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5 Best Practices About Information Retention For Businesses

information retention
Information retention is a process based on the preservation and maintenance of valuable information as long as it necessary.

5 Best Practices About Information Retention For Businesses

Today’s organizations rely on information to fuel their business processes. Whether it’s the healthcare, financial services, hospitality, federal government, retail, telecommunications, or education industries, there’s sensitive assets that malicious hackers can – and will – steal.

With the growing amount of information collected by various organizations and industries, it’s no wonder why creating and enforcing a robust information retention policy is necessary. However, because of the rapidly changing threat landscape and new data privacy laws and regulations, it can be tricky for organizations to know what information they need to retain and for how long.

Let’s take a look at some information retention best practices and how following them can help your organization establish and enforce more compliant and useful information retention policy suitable for your organization’s needs.

What is information retention?

Information retention is a process based on the preservation and maintenance of valuable information as long as it necessary, and then discarding it in a safe manner when its existence is no longer necessary.

How to determine appropriate information retention?

Retention requirements exist for certain types of sensitive information or records, for example, sensitive information being processed by a computer system, stored on media or accessed by a staffer. While organizations are free to draft their own information retention policy, they must also adhere to a number of information retention laws, especially if these organizations operate within regulated industries.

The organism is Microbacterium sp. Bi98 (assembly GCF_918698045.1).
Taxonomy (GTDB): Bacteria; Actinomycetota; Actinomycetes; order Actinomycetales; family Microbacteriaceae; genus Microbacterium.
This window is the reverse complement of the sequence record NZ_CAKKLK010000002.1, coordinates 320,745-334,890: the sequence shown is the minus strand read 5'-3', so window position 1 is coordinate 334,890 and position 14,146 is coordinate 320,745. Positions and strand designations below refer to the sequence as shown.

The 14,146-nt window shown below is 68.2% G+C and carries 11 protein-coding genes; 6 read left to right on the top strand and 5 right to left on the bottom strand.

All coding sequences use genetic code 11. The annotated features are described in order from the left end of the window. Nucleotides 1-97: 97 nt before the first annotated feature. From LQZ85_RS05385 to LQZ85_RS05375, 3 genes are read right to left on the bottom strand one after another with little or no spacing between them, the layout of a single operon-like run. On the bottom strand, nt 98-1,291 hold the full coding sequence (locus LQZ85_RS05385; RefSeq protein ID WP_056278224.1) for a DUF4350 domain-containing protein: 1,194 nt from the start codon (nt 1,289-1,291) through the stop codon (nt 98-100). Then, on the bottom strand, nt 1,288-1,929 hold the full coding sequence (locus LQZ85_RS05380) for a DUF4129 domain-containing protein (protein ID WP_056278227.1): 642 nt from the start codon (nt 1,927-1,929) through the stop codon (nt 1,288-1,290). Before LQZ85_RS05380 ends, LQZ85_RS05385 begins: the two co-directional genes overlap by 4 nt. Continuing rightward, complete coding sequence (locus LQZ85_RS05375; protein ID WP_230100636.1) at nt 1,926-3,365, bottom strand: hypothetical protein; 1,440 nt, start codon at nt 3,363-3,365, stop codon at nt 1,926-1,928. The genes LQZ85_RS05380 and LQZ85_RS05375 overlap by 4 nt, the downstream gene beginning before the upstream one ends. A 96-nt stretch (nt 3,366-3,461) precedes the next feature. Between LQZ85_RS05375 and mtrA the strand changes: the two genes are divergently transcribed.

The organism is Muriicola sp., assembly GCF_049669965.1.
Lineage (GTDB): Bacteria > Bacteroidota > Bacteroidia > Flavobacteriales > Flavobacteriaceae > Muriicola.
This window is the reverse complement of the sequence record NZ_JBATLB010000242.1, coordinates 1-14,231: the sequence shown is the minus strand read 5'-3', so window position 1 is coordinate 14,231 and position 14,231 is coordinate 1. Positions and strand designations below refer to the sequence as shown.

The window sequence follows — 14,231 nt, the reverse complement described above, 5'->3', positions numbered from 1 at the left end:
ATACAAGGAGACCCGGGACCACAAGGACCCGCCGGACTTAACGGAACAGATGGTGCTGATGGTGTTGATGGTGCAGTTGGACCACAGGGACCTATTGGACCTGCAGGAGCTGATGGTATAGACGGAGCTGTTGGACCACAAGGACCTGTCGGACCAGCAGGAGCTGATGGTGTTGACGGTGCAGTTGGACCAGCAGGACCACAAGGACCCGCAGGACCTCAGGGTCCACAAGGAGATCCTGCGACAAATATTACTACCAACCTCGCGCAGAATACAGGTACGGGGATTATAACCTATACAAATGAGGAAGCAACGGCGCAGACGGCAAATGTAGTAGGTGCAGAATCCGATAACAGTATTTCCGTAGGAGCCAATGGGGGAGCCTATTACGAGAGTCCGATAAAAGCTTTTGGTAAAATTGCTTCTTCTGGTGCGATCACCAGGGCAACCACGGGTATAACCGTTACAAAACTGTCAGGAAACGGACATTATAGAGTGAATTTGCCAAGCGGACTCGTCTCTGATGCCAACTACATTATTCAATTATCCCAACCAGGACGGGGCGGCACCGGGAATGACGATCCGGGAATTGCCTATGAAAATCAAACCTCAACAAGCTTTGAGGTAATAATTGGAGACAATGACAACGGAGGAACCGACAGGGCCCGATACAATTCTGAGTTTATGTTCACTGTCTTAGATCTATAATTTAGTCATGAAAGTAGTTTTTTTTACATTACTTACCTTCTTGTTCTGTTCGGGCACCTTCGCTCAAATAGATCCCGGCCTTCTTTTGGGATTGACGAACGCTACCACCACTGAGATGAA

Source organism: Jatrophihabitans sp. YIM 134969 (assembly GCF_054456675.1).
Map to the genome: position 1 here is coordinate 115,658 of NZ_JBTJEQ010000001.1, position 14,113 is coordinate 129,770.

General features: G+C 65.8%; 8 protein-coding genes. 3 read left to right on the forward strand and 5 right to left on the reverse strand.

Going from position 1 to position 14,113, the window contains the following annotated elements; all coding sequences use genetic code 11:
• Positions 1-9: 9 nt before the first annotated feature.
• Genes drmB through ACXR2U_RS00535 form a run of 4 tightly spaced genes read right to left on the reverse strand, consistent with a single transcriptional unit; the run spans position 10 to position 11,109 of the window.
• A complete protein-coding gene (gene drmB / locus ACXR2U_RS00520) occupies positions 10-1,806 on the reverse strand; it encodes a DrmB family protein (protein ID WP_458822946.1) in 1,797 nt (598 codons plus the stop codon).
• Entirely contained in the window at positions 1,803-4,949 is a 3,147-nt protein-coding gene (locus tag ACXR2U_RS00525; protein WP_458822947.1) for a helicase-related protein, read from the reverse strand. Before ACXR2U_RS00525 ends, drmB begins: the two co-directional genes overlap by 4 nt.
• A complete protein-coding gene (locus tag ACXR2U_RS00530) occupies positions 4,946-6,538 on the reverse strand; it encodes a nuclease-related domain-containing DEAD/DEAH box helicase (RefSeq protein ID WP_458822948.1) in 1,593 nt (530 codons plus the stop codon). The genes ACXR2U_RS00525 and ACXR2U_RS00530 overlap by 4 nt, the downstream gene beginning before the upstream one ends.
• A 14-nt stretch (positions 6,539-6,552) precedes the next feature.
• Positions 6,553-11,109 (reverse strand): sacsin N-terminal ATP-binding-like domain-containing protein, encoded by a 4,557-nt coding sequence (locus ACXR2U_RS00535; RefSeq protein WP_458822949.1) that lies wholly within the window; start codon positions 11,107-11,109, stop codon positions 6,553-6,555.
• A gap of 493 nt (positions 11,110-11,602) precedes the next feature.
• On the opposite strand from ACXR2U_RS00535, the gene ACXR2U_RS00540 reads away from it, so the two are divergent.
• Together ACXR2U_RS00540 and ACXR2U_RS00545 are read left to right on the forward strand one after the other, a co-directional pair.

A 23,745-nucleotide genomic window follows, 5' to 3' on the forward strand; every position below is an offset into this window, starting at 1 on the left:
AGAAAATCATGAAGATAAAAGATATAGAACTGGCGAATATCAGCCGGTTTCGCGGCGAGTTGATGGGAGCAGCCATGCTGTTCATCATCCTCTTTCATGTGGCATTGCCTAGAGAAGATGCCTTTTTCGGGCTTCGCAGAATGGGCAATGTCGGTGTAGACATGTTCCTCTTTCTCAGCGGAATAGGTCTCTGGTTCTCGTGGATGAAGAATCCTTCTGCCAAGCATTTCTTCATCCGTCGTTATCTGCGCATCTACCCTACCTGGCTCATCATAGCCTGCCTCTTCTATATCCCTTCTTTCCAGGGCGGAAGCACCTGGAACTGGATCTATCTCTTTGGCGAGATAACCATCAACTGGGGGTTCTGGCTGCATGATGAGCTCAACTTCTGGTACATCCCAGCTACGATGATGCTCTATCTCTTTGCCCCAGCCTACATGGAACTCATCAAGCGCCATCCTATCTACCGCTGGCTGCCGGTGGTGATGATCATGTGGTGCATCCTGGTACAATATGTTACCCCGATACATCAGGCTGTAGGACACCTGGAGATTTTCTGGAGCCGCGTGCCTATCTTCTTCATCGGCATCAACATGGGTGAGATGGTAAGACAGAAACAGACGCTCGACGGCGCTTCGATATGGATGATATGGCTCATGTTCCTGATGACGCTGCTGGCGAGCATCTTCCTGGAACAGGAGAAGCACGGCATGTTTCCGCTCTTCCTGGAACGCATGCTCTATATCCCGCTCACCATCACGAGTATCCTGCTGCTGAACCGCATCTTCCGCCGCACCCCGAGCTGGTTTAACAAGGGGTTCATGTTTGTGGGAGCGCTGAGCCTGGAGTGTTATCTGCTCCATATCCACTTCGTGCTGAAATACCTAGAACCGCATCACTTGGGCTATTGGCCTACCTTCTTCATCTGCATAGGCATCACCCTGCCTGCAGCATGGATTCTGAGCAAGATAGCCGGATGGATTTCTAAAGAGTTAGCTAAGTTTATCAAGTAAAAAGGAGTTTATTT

Retention requirements exist for certain types of sensitive information or records, for example, sensitive information being processed by a computer system, stored on media or accessed by a staffer.

Types of Information Retention

Hardware retention – Often hardware products are being replaced every 3-5 years. Hardware retention is likely to refer “to retaining [information] until it has been properly sanitized,” as defined in the “7th edition of CISSP Official Study Guide.”

Personnel retention – On the other hand, the same textbook explains another type of information retention – personnel retention – as “the knowledge that personnel gain while employed by an organization.” Non-disclosure agreements (NDAs) signed by employees upon hiring them prevent these people from sharing proprietary information and trade secrets with others.

In practice, hard- and soft-copy information records are not to be “on hold” beyond its legal or useful lifetime. As to the appropriate formality behind a workable information retention policy, one needs to implement a couple of indispensable steps:

  • Document the policy – sometimes simply retaining information is not enough. Federal laws generally require organizations in regulated industries to document the information retention process. Thus, each and every aspect of this process must be written and communicated to everyone who is affected by it
  • Attach an activity log of all activities related to the policy, such as training sessions, auditing checks and results, and record destruction processes
  • Retention goes hand in hand with security – appropriate security measures are necessary to ward off unauthorized access or inadvertent loss or damage to the information
  • Information is to be disposed of properly and securely, in a manner that will render it unusable

Also read: 12 brief explanation about the benefits of data protection for business success

Organizations must also adhere to a number of information retention laws, especially if these organizations operate within regulated industries.

Below Are The 5 Best Practices About Information Retention For Businesses.


1. Build Your Information Retention Policy Development Team